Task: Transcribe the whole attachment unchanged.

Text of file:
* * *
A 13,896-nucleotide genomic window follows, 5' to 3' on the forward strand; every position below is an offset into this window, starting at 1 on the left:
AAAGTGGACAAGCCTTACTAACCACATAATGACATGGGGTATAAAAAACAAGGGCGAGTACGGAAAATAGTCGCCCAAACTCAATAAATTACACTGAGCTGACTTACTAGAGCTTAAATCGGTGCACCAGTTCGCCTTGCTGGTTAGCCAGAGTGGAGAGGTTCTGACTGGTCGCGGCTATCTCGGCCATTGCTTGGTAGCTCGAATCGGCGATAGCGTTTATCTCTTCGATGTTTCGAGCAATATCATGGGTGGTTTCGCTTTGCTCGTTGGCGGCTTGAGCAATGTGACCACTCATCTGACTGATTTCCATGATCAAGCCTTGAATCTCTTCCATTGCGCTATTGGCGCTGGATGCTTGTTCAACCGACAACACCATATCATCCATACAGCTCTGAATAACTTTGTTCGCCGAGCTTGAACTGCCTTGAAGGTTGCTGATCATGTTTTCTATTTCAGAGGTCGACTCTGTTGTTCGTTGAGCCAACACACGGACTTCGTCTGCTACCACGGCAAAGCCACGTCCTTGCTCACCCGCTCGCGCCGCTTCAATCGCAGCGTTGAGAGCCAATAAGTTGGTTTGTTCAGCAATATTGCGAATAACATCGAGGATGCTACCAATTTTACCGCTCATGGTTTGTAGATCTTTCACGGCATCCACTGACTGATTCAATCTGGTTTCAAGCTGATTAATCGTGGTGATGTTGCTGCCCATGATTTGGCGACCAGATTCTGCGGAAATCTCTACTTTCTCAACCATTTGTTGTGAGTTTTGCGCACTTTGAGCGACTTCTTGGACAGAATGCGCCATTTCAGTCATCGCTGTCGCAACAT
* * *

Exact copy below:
A 13,896-nucleotide genomic window follows, 5' to 3' on the forward strand; every position below is an offset into this window, starting at 1 on the left:
AAAGTGGACAAGCCTTACTAACCACATAATGACATGGGGTATAAAAAACAAGGGCGAGTACGGAAAATAGTCGCCCAAACTCAATAAATTACACTGAGCTGACTTACTAGAGCTTAAATCGGTGCACCAGTTCGCCTTGCTGGTTAGCCAGAGTGGAGAGGTTCTGACTGGTCGCGGCTATCTCGGCCATTGCTTGGTAGCTCGAATCGGCGATAGCGTTTATCTCTTCGATGTTTCGAGCAATATCATGGGTGGTTTCGCTTTGCTCGTTGGCGGCTTGAGCAATGTGACCACTCATCTGACTGATTTCCATGATCAAGCCTTGAATCTCTTCCATTGCGCTATTGGCGCTGGATGCTTGTTCAACCGACAACACCATATCATCCATACAGCTCTGAATAACTTTGTTCGCCGAGCTTGAACTGCCTTGAAGGTTGCTGATCATGTTTTCTATTTCAGAGGTCGACTCTGTTGTTCGTTGAGCCAACACACGGACTTCGTCTGCTACCACGGCAAAGCCACGTCCTTGCTCACCCGCTCGCGCCGCTTCAATCGCAGCGTTGAGAGCCAATAAGTTGGTTTGTTCAGCAATATTGCGAATAACATCGAGGATGCTACCAATTTTACCGCTCATGGTTTGTAGATCTTTCACGGCATCCACTGACTGATTCAATCTGGTTTCAAGCTGATTAATCGTGGTGATGTTGCTGCCCATGATTTGGCGACCAGATTCTGCGGAAATCTCTACTTTCTCAACCATTTGTTGTGAGTTTTGCGCACTTTGAGCGACTTCTTGGACAGAATGCGCCATTTCAGTCATCGCTGTCGCAACAT